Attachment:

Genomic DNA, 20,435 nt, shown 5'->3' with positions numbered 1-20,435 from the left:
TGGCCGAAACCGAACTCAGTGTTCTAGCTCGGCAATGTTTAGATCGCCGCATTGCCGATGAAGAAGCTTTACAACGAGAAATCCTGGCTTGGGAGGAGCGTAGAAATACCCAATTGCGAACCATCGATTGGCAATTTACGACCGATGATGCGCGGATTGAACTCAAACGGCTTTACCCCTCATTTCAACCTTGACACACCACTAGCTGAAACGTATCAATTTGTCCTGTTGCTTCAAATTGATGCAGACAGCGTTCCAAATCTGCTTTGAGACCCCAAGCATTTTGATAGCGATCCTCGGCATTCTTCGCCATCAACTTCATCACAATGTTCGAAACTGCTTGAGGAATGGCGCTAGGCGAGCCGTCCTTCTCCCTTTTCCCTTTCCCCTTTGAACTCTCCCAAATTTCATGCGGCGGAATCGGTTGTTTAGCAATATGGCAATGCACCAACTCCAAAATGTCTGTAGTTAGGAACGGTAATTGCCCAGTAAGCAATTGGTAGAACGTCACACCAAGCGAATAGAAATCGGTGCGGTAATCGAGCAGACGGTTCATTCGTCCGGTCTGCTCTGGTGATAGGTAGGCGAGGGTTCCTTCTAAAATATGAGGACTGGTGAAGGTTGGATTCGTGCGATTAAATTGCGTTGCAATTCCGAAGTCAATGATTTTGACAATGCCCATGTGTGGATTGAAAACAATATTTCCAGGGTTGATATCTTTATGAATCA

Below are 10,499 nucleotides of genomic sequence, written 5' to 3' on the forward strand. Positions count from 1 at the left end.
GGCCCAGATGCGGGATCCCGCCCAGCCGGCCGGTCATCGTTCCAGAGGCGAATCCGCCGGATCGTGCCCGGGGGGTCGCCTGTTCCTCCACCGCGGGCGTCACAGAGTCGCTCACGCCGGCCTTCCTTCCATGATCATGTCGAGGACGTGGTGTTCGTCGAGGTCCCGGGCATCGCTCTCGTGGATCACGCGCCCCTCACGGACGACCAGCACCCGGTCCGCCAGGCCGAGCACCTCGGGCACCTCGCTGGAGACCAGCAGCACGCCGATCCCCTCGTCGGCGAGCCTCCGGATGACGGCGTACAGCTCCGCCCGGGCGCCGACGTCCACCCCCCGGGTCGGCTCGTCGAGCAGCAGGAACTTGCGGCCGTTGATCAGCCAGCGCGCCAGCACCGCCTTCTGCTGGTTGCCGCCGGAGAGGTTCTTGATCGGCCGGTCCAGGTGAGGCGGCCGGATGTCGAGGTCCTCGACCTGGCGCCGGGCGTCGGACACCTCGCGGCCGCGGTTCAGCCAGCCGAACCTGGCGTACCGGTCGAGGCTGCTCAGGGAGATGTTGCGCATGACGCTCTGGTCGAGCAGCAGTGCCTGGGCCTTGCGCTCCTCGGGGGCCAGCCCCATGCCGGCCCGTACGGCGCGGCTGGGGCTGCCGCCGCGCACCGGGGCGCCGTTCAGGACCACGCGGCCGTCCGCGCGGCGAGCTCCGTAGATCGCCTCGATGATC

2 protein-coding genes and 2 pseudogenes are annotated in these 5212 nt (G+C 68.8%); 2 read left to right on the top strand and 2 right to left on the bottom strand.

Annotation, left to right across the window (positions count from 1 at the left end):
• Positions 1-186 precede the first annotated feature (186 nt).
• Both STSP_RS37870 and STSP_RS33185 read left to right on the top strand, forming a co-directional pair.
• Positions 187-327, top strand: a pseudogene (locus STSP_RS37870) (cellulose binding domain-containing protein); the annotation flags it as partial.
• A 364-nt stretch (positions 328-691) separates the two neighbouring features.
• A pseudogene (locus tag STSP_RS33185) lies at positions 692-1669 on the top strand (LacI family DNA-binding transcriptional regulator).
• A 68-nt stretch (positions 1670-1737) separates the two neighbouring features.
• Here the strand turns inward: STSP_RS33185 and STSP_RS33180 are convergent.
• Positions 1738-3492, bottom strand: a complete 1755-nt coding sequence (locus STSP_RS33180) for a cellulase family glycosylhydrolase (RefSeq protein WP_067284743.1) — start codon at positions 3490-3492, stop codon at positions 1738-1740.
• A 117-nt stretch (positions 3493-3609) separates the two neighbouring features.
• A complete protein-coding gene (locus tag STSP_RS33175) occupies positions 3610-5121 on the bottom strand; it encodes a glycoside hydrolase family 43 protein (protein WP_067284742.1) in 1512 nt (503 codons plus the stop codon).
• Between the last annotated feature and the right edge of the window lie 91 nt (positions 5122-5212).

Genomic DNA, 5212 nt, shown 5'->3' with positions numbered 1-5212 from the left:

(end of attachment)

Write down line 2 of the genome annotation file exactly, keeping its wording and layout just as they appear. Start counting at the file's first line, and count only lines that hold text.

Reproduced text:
TGGCCGAAACCGAACTCAGTGTTCTAGCTCGGCAATGTTTAGATCGCCGCATTGCCGATGAAGAAGCTTTACAACGAGAAATCCTGGCTTGGGAGGAGCGTAGAAATACCCAATTGCGAACCATCGATTGGCAATTTACGACCGATGATGCGCGGATTGAACTCAAACGGCTTTACCCCTCATTTCAACCTTGACACACCACTAGCTGAAACGTATCAATTTGTCCTGTTGCTTCAAATTGATGCAGACAGCGTTCCAAATCTGCTTTGAGACCCCAAGCATTTTGATAGCGATCCTCGGCATTCTTCGCCATCAACTTCATCACAATGTTCGAAACTGCTTGAGGAATGGCGCTAGGCGAGCCGTCCTTCTCCCTTTTCCCTTTCCCCTTTGAACTCTCCCAAATTTCATGCGGCGGAATCGGTTGTTTAGCAATATGGCAATGCACCAACTCCAAAATGTCTGTAGTTAGGAACGGTAATTGCCCAGTAAGCAATTGGTAGAACGTCACACCAAGCGAATAGAAATCGGTGCGGTAATCGAGCAGACGGTTCATTCGTCCGGTCTGCTCTGGTGATAGGTAGGCGAGGGTTCCTTCTAAAATATGAGGACTGGTGAAGGTTGGATTCGTGCGATTAAATTGCGTTGCAATTCCGAAGTCAATGATTTTGACAATGCCCATGTGTGGATTGAAAACAATATTTCCAGGGTTGATATCTTTATGAATCA